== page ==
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Research Article  |   September 2006
Maternal Attitudes and Self-Definition as Related to Perceptions of Infant Temperament
Author Affiliations
  • Kris Pizur-Barnekow, PhD, OTR, is Assistant Professor, University of Wisconsin-Milwaukee, Department of Occupational Therapy, 2400 East Hartford Avenue, Enderis Hall 933, Milwaukee, Wisconsin 53211; krisb@uwm.edu
Article Information
Pediatric Evaluation and Intervention / Infants and Children
Research Article   |   September 2006
Maternal Attitudes and Self-Definition as Related to Perceptions of Infant Temperament
American Journal of Occupational Therapy, September/October 2006, Vol. 60, 494-499. doi:10.5014/ajot.60.5.494
American Journal of Occupational Therapy, September/October 2006, Vol. 60, 494-499. doi:10.5014/ajot.60.5.494
Abstract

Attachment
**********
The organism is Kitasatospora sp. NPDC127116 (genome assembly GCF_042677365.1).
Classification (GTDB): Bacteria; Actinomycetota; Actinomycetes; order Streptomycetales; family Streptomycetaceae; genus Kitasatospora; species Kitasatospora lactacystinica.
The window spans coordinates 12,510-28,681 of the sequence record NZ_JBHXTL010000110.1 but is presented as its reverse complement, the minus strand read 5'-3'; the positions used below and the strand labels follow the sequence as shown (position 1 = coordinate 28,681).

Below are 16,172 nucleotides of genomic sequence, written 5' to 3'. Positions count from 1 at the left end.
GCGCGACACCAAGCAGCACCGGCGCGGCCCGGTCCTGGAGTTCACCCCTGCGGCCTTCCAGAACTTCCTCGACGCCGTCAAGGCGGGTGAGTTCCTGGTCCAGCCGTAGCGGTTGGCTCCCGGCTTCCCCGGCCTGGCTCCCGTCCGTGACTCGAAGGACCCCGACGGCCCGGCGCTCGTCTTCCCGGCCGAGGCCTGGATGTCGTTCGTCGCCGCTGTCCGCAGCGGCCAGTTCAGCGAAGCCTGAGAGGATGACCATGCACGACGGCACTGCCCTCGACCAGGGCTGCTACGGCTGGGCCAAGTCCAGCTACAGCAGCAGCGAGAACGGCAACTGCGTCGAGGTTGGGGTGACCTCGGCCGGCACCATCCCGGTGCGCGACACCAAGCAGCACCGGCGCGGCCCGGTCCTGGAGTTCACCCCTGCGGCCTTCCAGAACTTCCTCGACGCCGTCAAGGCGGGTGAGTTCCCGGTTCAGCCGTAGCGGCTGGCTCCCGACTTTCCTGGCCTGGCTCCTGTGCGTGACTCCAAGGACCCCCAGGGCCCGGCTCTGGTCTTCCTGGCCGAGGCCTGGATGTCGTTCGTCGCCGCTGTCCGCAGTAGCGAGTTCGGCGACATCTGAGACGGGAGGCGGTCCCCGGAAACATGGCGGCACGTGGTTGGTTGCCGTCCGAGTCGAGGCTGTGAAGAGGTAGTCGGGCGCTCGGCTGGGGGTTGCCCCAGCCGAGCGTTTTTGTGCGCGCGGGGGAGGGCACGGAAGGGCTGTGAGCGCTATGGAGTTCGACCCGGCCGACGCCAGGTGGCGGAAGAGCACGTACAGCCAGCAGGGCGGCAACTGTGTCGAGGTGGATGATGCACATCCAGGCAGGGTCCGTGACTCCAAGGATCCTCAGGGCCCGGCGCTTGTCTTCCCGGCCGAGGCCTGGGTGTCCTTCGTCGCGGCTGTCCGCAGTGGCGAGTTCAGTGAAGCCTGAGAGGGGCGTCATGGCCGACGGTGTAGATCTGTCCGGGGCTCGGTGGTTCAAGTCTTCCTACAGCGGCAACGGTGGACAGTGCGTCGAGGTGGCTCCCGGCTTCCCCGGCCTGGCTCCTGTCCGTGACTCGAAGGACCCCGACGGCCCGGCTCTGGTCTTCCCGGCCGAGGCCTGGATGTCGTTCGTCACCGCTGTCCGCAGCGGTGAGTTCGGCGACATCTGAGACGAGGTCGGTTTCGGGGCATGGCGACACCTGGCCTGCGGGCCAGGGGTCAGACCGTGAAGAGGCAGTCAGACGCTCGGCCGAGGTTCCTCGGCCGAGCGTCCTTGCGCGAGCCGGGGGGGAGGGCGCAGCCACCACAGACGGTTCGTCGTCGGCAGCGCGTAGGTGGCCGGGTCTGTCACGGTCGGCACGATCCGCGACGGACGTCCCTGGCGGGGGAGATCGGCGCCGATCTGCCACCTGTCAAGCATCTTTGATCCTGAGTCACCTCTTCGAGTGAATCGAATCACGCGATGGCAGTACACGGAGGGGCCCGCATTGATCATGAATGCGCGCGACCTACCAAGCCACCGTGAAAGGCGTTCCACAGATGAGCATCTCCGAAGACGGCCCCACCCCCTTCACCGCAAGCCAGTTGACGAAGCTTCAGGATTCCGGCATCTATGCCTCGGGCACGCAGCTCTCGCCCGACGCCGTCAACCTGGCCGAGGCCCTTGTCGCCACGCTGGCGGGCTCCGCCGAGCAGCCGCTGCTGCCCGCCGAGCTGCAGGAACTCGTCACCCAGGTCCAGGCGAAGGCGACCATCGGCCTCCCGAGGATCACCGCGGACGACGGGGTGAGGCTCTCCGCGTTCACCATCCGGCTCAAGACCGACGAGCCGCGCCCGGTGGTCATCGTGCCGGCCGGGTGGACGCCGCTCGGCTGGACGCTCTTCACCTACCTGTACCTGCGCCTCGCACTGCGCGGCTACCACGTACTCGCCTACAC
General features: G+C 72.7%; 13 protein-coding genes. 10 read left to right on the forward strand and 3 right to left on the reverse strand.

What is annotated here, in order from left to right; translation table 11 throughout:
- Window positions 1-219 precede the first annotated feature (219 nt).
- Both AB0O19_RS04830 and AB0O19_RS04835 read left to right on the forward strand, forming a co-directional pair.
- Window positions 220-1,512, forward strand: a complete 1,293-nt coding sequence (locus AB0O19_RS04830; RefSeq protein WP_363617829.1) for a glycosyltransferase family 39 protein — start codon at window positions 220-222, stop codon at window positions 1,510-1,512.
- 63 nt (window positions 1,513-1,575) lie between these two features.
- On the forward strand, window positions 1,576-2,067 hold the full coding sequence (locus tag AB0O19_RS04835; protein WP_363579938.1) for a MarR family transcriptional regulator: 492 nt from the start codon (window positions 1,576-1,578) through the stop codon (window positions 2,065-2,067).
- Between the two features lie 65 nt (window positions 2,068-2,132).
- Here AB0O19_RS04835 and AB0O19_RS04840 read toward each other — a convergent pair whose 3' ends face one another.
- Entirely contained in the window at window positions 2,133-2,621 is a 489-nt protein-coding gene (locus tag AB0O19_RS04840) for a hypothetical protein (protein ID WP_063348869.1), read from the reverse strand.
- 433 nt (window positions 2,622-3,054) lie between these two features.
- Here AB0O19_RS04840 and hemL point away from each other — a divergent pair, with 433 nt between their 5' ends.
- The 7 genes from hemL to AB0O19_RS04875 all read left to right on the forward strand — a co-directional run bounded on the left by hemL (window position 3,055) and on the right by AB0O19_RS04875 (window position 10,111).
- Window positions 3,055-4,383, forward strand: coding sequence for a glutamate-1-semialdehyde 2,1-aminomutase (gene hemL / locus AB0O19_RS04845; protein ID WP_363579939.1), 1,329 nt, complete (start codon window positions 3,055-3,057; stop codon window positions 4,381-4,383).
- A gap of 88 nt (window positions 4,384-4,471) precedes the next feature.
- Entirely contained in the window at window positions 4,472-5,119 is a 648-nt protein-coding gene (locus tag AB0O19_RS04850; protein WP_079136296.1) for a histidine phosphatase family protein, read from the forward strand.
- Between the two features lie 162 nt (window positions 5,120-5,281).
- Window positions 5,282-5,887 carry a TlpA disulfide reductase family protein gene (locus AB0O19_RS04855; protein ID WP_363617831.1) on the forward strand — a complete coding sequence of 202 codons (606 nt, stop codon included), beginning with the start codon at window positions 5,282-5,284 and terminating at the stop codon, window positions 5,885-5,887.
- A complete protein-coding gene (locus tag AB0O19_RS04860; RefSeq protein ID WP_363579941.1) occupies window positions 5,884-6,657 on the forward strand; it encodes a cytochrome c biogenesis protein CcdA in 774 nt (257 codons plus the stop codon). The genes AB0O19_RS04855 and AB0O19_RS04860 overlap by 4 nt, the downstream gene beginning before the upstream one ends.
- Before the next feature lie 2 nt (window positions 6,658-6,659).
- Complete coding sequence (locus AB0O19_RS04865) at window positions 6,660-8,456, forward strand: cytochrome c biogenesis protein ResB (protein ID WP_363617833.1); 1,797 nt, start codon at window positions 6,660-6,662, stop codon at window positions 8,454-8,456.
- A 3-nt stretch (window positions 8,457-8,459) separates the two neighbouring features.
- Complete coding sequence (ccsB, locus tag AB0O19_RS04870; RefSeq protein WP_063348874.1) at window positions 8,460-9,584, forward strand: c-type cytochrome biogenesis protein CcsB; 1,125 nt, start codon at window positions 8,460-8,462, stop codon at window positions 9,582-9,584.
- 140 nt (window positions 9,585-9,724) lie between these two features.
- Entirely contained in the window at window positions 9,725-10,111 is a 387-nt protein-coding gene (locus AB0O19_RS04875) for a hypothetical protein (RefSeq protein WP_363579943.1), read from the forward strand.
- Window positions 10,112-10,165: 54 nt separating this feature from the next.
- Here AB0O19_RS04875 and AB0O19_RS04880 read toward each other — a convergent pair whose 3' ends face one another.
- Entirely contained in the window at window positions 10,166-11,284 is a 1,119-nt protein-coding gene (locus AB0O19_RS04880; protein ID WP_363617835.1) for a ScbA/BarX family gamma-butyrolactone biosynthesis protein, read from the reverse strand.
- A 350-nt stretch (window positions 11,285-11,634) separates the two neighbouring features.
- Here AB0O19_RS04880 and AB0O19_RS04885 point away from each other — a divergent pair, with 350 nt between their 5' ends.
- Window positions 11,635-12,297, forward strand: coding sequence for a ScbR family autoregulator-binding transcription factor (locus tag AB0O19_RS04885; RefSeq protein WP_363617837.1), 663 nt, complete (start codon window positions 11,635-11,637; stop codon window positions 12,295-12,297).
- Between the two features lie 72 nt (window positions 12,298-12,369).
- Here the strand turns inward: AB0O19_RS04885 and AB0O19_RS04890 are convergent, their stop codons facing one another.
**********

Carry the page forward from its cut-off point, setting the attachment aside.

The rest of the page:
Maternal childbearing attitudes and self-definition as related to maternal perceptions of infant temperament were investigated in a pilot study. Maternal attitudes, self-definition, and perceptions of infant temperament were determined through mothers’ self-report. Results indicated that maternal attitudes—including self-confidence and feelings toward infants and children—were positively related to maternal perceptions of infant temperament. That is, mothers who reported low self-confidence and negative feelings toward infants and children in general also rated their infants’ temperament as more negative. In addition, maternal work experience involving children was inversely related to maternal perceptions of infant temperament, in that those mothers who had more work experience with children rated their infants as being more difficult. The findings are consistent with Sameroff’s transactional model of development (Sameroff & Chandler, 1975) wherein both the psychological and behavioral aspects of mother and infant create the milieu for further development.